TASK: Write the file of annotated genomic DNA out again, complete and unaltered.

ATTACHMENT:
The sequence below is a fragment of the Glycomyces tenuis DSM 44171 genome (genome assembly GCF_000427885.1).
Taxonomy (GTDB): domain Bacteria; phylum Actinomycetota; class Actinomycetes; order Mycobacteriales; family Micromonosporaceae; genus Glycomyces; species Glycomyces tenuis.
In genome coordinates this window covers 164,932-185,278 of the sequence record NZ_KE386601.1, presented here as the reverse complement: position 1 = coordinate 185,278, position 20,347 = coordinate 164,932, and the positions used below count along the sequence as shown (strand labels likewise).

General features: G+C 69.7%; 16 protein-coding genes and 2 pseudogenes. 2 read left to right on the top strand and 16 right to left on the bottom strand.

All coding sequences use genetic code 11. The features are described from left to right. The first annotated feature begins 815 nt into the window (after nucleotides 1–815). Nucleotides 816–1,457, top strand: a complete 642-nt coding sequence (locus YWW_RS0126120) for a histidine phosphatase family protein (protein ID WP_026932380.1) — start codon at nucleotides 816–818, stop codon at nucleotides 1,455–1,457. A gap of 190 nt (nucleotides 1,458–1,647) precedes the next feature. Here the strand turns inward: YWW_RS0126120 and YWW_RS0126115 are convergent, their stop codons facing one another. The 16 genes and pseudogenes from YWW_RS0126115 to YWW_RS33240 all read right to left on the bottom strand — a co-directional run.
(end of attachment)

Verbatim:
The sequence below is a fragment of the Glycomyces tenuis DSM 44171 genome (genome assembly GCF_000427885.1).
Taxonomy (GTDB): domain Bacteria; phylum Actinomycetota; class Actinomycetes; order Mycobacteriales; family Micromonosporaceae; genus Glycomyces; species Glycomyces tenuis.
In genome coordinates this window covers 164,932-185,278 of the sequence record NZ_KE386601.1, presented here as the reverse complement: position 1 = coordinate 185,278, position 20,347 = coordinate 164,932, and the positions used below count along the sequence as shown (strand labels likewise).

General features: G+C 69.7%; 16 protein-coding genes and 2 pseudogenes. 2 read left to right on the top strand and 16 right to left on the bottom strand.

All coding sequences use genetic code 11. The features are described from left to right. The first annotated feature begins 815 nt into the window (after nucleotides 1–815). Nucleotides 816–1,457, top strand: a complete 642-nt coding sequence (locus YWW_RS0126120) for a histidine phosphatase family protein (protein ID WP_026932380.1) — start codon at nucleotides 816–818, stop codon at nucleotides 1,455–1,457. A gap of 190 nt (nucleotides 1,458–1,647) precedes the next feature. Here the strand turns inward: YWW_RS0126120 and YWW_RS0126115 are convergent, their stop codons facing one another. The 16 genes and pseudogenes from YWW_RS0126115 to YWW_RS33240 all read right to left on the bottom strand — a co-directional run.